By Patrick Winderl/Havre Daily Newsfirstname.lastname@example.org
A volunteer-operated thrift shop in Big Sandy will close its doors next month after only one year of business, but will leave behind a legacy of oral health for the town's youngsters.
All of the money raised by Miscellanea, a nonprofit secondhand shop, will fund dental screening for Big Sandy first-graders starting next fall, said store manager Roberta Edwards.
"We wanted to spend our money on children's needs. It took us a while to figure out what to do with it because there are so many needs and they aren't always obvious," she said. "This is something that can have a small impact on all the kids instead of a large impact on a few of the kids."
With the help of about 10 volunteer employees and a seven-member board of directors, Edwards transformed her hobby of bargain shopping into a thriving business that raised money for another of her passions - children.
"I love kids. It just seemed like a fun thing to try," she said.
Edwards, who lives by the adage "one man's junk is another man's treasure," said the idea of opening a thrift shop dawned on her when she saw an available space in the Oddfellows building in Big Sandy.
"I just one day walked into that little space and I thought, 'This would make such a great secondhand shop. A great nonprofit secondhand shop. What could we do with the money?' It just took off from there," she said.
Edwards decided all of the profits from the store should be used to help children. After getting input from a number of people in the community, she decided that a worthy cause would be annual dental screenings for local first-graders.
Edwards hopes to contract with a dentist to visit first-grade students once a year.
"Part of it will be education - a presentation on how to brush and how to floss. We also want to help them avoid their fear of dentists," she said. "We want to make it something they're not scared to do."
But more than that, Edwards said she hopes the program will help provide dental care for those students whose families cannot afford it.
"If we do find somebody with serious dental needs who can't afford it, maybe we can match them up with somebody willing to help them," she said.
To date, the store has generated more than $5,000 in profits. Marlys Bitz, who serves on the board of directors for Miscellanea and is also its treasurer, said that figure could easily reach $6,000 by the end of this month.
"It turned out really nice because the community supported it so much. (Edwards) did really well. To raise $6,000 after all the expenses, I think, is just amazing," she said. "I figured it would do well, but it did do better than I thought it would."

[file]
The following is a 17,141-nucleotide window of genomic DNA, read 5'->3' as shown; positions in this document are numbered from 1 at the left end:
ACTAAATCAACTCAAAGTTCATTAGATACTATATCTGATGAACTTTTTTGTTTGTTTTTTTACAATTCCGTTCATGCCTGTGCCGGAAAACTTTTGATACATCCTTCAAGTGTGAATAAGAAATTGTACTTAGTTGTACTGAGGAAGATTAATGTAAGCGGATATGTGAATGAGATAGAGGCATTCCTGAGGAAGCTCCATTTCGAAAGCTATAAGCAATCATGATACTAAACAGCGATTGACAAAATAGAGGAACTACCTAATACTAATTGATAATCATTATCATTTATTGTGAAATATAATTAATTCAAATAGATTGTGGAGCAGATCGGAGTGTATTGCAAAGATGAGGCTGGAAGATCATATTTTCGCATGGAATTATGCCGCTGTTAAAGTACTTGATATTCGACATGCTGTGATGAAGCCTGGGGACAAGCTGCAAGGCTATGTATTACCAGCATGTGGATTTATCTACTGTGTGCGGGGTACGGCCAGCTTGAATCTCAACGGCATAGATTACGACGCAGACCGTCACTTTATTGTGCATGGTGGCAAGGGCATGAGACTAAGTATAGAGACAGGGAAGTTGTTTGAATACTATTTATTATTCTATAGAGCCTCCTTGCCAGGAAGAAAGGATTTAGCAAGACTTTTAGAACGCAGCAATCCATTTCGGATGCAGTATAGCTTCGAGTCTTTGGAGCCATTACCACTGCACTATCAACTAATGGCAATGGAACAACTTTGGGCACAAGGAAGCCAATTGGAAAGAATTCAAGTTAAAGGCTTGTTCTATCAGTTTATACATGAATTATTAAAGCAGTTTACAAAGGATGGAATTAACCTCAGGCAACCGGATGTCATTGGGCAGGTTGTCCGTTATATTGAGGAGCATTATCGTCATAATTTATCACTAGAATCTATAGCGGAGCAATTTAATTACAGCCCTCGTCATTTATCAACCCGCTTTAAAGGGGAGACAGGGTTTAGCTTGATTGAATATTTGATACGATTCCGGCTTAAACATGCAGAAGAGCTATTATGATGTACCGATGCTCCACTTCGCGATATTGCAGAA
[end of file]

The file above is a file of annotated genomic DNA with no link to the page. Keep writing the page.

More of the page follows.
In addition to generating money for oral health needs, the store also gave young students a place to volunteer and learn, Bitz said.
"Roberta Edwards just really wanted to do something to help the children in this community. And the great thing about it is that kids would go there to help out and volunteer, and learned about running a business in the process. They had a place to go and learn, as well as help. You really got to hand it to somebody to do that," Bitz said.
Pam Bold, the head teacher at the elementary school in Big Sandy, said she suggested to Edwards last year that the proceeds from the store be used for a dental-care program for kids.
"A lot of the kids can't afford dental health care, and it's not as available as we'd like it to be," she said.
The school is "absolutely" interested in Edwards' program, which Bold said will be a great supplement to another one that the school already offers. That program consists of weekly fluoride rinses for students who have their parents' permission, Bold said.
Angel Johnson, the public health nurse for Chouteau County, also lauded Edwards' efforts.
"She's a wonderful lady doing a great thing for that community, providing a wonderful service," Johnson said.
The nurse said she is looking for grant funding to implement similar programs in other schools in Chouteau County.
"That's one of my goals for next year - screening and just educating kids on why dental health is important and can prevent long-term trouble," she said.
Edwards said that while nothing is set in stone, she believes offering the program to a particular grade every year will work the best.
"I think if we just choose one grade, we can catch everyone who comes through the building," she said.
Edwards credited the help she received from the community for the success of Miscellanea.
"The encouraging part has been that Big Sandy people were eager to donate their treasures," she said. "That was very encouraging - the beautiful things people would give. It wasn't junk."
The Oddfellows allowed Edwards to use part of the building above the store to process donations, a time-consuming task, she said. Although running the store was hard work, it was also fun, she added.
"Another nice part was the visiting. People would drop in - it was somewhat of a small hub for people to stop in and pass the time," she said.
Like Bitz, Edwards said she was very pleased that young kids were willing to help out at the store.
"Grade school kids always wanted to help and that made me really happy," she said.
Edwards said she will miss managing the store, but eagerly anticipates putting the proceeds of her hard work into action through the dental-screening program.
"It feels like time for the next chapter," Edwards said. "It feels good."